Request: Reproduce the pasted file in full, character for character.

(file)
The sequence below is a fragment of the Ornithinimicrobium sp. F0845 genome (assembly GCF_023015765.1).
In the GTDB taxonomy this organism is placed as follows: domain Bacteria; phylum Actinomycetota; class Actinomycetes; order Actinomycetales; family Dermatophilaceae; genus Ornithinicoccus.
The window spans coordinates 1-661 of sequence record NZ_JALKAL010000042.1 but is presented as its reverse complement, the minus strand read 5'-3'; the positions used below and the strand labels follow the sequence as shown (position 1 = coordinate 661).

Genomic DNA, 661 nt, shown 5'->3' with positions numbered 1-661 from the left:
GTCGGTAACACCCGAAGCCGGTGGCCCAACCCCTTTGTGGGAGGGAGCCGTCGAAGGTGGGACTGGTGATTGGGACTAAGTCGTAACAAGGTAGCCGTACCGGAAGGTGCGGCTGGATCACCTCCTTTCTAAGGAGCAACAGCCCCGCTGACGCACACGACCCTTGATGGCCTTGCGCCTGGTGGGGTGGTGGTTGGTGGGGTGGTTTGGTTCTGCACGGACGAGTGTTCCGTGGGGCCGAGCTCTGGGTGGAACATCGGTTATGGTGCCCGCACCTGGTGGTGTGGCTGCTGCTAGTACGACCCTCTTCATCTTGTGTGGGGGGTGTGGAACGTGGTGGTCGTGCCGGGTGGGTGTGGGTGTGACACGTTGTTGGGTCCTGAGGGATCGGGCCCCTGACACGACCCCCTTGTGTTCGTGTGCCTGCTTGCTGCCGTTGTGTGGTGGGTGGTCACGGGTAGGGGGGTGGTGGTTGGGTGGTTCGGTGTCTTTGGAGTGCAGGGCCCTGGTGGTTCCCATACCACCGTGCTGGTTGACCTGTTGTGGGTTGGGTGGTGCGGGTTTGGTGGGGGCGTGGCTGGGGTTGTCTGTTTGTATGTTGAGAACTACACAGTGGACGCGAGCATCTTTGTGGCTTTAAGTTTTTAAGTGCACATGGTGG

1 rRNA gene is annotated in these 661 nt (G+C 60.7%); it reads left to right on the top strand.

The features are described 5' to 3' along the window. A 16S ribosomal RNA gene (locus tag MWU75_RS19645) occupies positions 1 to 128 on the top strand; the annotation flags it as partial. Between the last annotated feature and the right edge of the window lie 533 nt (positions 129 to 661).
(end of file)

The sequence below is a fragment of the Ornithinimicrobium sp. F0845 genome (assembly GCF_023015765.1).
In the GTDB taxonomy this organism is placed as follows: domain Bacteria; phylum Actinomycetota; class Actinomycetes; order Actinomycetales; family Dermatophilaceae; genus Ornithinicoccus.
The window spans coordinates 1-661 of sequence record NZ_JALKAL010000042.1 but is presented as its reverse complement, the minus strand read 5'-3'; the positions used below and the strand labels follow the sequence as shown (position 1 = coordinate 661).

Genomic DNA, 661 nt, shown 5'->3' with positions numbered 1-661 from the left:
GTCGGTAACACCCGAAGCCGGTGGCCCAACCCCTTTGTGGGAGGGAGCCGTCGAAGGTGGGACTGGTGATTGGGACTAAGTCGTAACAAGGTAGCCGTACCGGAAGGTGCGGCTGGATCACCTCCTTTCTAAGGAGCAACAGCCCCGCTGACGCACACGACCCTTGATGGCCTTGCGCCTGGTGGGGTGGTGGTTGGTGGGGTGGTTTGGTTCTGCACGGACGAGTGTTCCGTGGGGCCGAGCTCTGGGTGGAACATCGGTTATGGTGCCCGCACCTGGTGGTGTGGCTGCTGCTAGTACGACCCTCTTCATCTTGTGTGGGGGGTGTGGAACGTGGTGGTCGTGCCGGGTGGGTGTGGGTGTGACACGTTGTTGGGTCCTGAGGGATCGGGCCCCTGACACGACCCCCTTGTGTTCGTGTGCCTGCTTGCTGCCGTTGTGTGGTGGGTGGTCACGGGTAGGGGGGTGGTGGTTGGGTGGTTCGGTGTCTTTGGAGTGCAGGGCCCTGGTGGTTCCCATACCACCGTGCTGGTTGACCTGTTGTGGGTTGGGTGGTGCGGGTTTGGTGGGGGCGTGGCTGGGGTTGTCTGTTTGTATGTTGAGAACTACACAGTGGACGCGAGCATCTTTGTGGCTTTAAGTTTTTAAGTGCACATGGTGG

1 rRNA gene is annotated in these 661 nt (G+C 60.7%); it reads left to right on the top strand.

The features are described 5' to 3' along the window. A 16S ribosomal RNA gene (locus tag MWU75_RS19645) occupies positions 1 to 128 on the top strand; the annotation flags it as partial. Between the last annotated feature and the right edge of the window lie 533 nt (positions 129 to 661).